BySam Plank, writer at
"You have to be what you are. Whatever you are, you gotta be it." -Johnny Cash. Tweet a tweeter at my twitty twitter, @tw1tterintw1t
Sam Plank

After just sitting through the millionth viewing of Home Alone (and still loving it) this Christmas, I realized something. There's an untold story there. A story filled with family drama, ugly rumors, revenge and redemption. A story about...

The South Bend Shovel Slayer

If you're a big fan of the Tremors film franchise (and the upcoming TV series!) you know that #1 was set in Perfection, Nevada. #2 was in Sonora, Mexico, a few years later. #3, Back to Perfection, goes back to the town, and #4, The Legend Begins, goes WAY back to Rejection Valley, which would become Perfection Valley.

This is the kind of thing I'm suggesting for Home Alone...going back to 671 Lincoln Boulevard in Winnetka, Illinois, to tell the untold story of Old Man Marley. Or as you might know him, the South Bend Shovel Slayer. From his point of view.

It all begins years ago, before the Wet Bandits were outwitted and apprehended, actually with the help of the Slayer. Old Man Marley is living a peaceful, normal life on Lincoln Boulevard, in Winnetka, Illinois. The kids on his block all agree; it's the most boring street in the whole United States of America, where nothing even remotely dangerous will ever happen. Period. Marley, a recent widower, lives by himself, and keeps to himself, for the most part. He has taken it upon himself to salt the sidewalks each winter when they freeze, because he cares about his neighbors.

One night, him and his son have a falling out. It wasn't a public, knock-down drag-out fight or anything, but words were spoken, they told each other they didn't wish to see the other any more, and the went their separate ways.

His son grew older, got married, and had a daughter, who is alienated from her grandfather, much to his dismay.

Years passed, and word started spreading around the neighborhood about the old man who lives alone, doesn't appear to have any family, and salts the sidewalks. The adults pay no attention to the rumors, but the children on the street tell each other the stories under blankets with flashlights,

outside in their treehouses,

and as they look out their windows

at the lonely old man shoveling salt. How the salt is part of his nefarious, murderous plans.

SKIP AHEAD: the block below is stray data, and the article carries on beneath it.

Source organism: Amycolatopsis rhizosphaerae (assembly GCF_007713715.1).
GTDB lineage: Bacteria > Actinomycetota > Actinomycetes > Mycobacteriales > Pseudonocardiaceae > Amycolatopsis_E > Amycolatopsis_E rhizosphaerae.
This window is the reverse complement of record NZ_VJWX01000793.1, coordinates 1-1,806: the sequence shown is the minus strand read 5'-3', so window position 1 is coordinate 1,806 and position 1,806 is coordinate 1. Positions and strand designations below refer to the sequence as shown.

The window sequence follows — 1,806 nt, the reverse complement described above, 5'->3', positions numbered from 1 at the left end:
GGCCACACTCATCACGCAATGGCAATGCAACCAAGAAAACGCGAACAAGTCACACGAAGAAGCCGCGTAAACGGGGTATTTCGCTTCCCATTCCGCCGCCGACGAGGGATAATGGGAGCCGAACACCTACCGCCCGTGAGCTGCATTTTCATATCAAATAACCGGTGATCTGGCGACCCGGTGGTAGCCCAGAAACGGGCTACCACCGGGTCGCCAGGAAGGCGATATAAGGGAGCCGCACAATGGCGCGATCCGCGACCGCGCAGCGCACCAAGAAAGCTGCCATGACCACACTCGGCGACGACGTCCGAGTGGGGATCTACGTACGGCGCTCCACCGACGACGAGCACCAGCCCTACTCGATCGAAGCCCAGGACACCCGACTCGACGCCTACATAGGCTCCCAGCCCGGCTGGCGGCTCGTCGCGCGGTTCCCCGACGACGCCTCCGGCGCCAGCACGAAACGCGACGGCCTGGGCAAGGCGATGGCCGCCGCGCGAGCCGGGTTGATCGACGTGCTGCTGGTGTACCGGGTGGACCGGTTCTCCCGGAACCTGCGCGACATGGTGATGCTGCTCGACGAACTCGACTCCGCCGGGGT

He pretends it doesn't hurt, but he can't help but want to talk to the kids, to let them know how harmless he really is.

Despite knowing he's not welcome in his son's home, Old Man Marley goes to watch his granddaughter sing at the church one year, and has a chance meeting with this freaked out little kid-

who ends up changing his life.

Not only is he able to begin the process of clearing his name by actually being able to sit down with one of the little sh*ts that's been spreading rumors around about him, and tell him he's not a crazed murderer, but the kid ends giving him some pretty good advice about not being afraid to talk to his son.

As the kid gets up and goes, Marley thinks about his advice, and gives him one last look as he leaves.

He sees the kid running out the doors, and knows something is wrong, so he follows Kevin home to make sure he's okay.

Back at his house, Marley sees the action unfolding, and is about to go call the police when he sees and hears the screams of the robbers being outwitted. He waits in the shadows, making sure the kid is okay, and actually halfway enjoys the show from outside the windows. It's not until he sees Kevin zip-line from his house to the treehouse that he decides it's way passed the time to call the police.

Back at his house, the 911 operator tells Marley that the robbery has already been called in, but it's for the house across the street! Marley hangs up, and heads directly to the 656 Lincoln Boulevard, which is currently flooding. He arrives at the exact moment one of the Bandits is about to bite one of the kid's finger off, and, in one last act of irony, saves the day with his shovel.

After being questioned by the police, he goes straight home to call his son, realizing that, after his little bit of excitement, that life is short and he needs to reconcile with his family. Or at least try.

His story ends the same way Home Alone started, with Kevin looking out his window, this time seeing Marley's reunion with his son, his son's wife and his granddaughter.

Only this time, Kevin isn't scared half to death; he's smiling

and waving

and so is Old Man Marley



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